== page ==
18. How often did DSL go down? once a month?

    hope it's not once a week.
     
  19. Depends on your definition of "go down".

    Like I said up-stream, I experience hick ups with DSL regularly, about once a day to once every 2 days. I rely on using DSL to get my real time price feeds. I stare at multiple charts for 6.5 hours a day. When the price feeds stop (DSL hick ups), I notice right away. Usually it recovers in about 2 to 3 minutes. Sometimes I have to reset the DSL modem.

    Don't know if this is considered "down". But sure it is annoying.

    For Comcast modem: when it goes down, it really stays down for hours (cable cut, power outage or something). But generally it only goes down about 2 to 3 times a year. Not daily.

    Mine is AT&T DSL.
     
  20. Ditto here on the AT&T DSL

    Only one issue (they had a hardware problem upstream from me) they fixed it right away – no issues since – and it is plenty fast


    I’ve heard FIOS is unbelievably fast – but it is not available in my area

    RN
     
  21. question does proximity to the or a direct line to the exchange affect the speed, and if so how much. I am a scalper and every milisecond counts so if i were to trade remote from say california on a dsl or fios or whatever the ebst i can get would there be any delays?
     
  22. Shared lines are going to have increased latency compared to, say, a dedicated T1.

    Also note that light travels just 186 miles in a millisecond, and nothing travels faster than light. If every millisecond really counts for you and you want to remain in California, rent a computer colocated with the stock or futures exchange and use an automated trading system.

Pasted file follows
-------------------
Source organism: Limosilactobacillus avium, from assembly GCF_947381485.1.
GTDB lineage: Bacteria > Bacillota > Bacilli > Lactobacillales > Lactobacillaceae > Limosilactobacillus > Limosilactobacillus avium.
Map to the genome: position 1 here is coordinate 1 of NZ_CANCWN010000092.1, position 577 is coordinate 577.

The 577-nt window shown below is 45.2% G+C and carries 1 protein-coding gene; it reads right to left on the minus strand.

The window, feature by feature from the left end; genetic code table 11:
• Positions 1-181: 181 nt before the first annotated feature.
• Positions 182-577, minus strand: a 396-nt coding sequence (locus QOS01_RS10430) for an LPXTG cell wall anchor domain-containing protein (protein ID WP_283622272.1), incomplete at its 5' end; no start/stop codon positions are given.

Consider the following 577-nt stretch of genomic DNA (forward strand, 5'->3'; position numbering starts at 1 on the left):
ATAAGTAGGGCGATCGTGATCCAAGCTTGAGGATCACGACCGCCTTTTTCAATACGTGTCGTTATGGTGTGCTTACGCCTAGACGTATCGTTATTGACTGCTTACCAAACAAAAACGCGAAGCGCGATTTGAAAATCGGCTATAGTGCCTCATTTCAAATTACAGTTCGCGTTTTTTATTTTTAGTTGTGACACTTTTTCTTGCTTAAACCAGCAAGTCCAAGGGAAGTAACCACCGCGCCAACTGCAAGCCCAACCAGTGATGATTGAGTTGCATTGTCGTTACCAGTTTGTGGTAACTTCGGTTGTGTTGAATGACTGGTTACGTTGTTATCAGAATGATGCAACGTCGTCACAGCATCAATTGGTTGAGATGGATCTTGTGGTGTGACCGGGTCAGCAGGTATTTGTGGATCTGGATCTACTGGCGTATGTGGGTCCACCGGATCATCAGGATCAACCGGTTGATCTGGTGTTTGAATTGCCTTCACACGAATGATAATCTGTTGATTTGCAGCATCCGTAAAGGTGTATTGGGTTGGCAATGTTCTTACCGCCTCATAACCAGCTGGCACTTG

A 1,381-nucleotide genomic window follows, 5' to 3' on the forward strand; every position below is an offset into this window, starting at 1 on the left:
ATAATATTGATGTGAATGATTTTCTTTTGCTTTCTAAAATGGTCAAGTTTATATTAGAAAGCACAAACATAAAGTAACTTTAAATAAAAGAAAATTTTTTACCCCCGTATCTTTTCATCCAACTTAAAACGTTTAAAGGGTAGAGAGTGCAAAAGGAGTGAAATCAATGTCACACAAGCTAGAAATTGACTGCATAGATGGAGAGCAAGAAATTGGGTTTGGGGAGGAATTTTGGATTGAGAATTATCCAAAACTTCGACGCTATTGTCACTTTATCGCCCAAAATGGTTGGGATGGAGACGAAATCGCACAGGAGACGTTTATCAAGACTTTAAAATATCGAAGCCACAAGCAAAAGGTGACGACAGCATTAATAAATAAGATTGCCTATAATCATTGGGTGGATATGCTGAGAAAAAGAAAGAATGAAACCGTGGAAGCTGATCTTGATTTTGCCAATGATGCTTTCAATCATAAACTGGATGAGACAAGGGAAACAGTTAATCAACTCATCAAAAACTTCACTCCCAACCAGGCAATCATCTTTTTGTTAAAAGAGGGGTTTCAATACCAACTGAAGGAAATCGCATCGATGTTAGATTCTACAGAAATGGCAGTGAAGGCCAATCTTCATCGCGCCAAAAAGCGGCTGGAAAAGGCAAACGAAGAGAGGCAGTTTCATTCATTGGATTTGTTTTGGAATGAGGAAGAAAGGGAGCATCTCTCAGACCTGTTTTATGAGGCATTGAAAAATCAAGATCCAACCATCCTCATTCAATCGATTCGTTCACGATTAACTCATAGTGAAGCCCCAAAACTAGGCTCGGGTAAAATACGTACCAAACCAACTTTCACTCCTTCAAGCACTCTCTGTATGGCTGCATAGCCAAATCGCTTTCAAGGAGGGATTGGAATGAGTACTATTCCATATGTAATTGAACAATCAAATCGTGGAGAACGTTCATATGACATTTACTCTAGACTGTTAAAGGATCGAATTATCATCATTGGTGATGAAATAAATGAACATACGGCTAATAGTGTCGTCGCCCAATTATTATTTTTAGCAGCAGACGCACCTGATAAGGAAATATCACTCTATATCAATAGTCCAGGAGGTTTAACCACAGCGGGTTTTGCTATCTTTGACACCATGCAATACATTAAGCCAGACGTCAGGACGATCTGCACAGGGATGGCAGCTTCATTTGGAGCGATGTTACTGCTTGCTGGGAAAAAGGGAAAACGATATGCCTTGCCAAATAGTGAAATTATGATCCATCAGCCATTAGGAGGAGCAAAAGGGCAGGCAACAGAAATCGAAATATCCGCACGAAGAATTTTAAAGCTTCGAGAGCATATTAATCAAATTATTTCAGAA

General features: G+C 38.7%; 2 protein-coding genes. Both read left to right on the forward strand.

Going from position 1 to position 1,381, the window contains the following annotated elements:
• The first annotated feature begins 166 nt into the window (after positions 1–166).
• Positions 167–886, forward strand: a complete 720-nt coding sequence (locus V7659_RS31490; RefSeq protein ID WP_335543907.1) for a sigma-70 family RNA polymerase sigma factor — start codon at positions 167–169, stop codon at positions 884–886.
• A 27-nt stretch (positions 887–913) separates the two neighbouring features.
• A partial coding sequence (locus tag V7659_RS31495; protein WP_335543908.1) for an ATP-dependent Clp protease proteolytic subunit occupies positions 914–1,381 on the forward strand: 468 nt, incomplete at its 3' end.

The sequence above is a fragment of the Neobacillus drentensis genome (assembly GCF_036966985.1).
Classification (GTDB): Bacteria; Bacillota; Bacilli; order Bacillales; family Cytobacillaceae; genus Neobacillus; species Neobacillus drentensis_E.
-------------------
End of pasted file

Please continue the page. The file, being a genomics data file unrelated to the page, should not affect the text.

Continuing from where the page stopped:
23. I also have AT&T's DSL and I was having similar problems for years. On a fluke I bought a newer model of the original SpeedStream modem AT&T gave me (found on ebay) and that solved it. The newer ones do a lot better job at filtering noise, error correcting, etc. I have not had to power-cycle the modem since I bought it. Before that was at least a once-a-week occurrence. Highly recommended if your DSL modem is an older model.
     
  24. Both max speed and reliability of DSL depend on your distance to the DSLAM in the exchange.

    Here in Aus I have 20Mbps ADSL2+ and it is very reliable, but I am fairly close to the exchange.

    If you are having to reset your DSL modem, it is a good sign that you have a poor signal to noise ratio on your line. That may be just distance, but may also be due to poor connections or other line faults.

    You can check your S/R ratio by logging onto your modem/router using any browser and taking a look at the statistics. Then a bit of googling will tell you if what you see is reasonable, and sufficient for a reliable service.

    Also, if you have a telephone service on the line and can hear noise, then all is probably not right.

    If you have evidence of poor line quality, complain to your provider, though in my experience sometimes getting a tech to come out is like pulling teeth. I would go further to suggest that if you can manage it, talk to the techs that are actually responsible for lines as they do in general know what they are doing in contrast to what is laughingly known as internet technical support in call centres.
     
  25. You should be more interested in latency than speed. And yes, distance does affect latency. You can get a measure of latency by doing a "ping" to your broker. Then add some more latency for broker to exchange, processing time to check that you are within margin limits etc etc.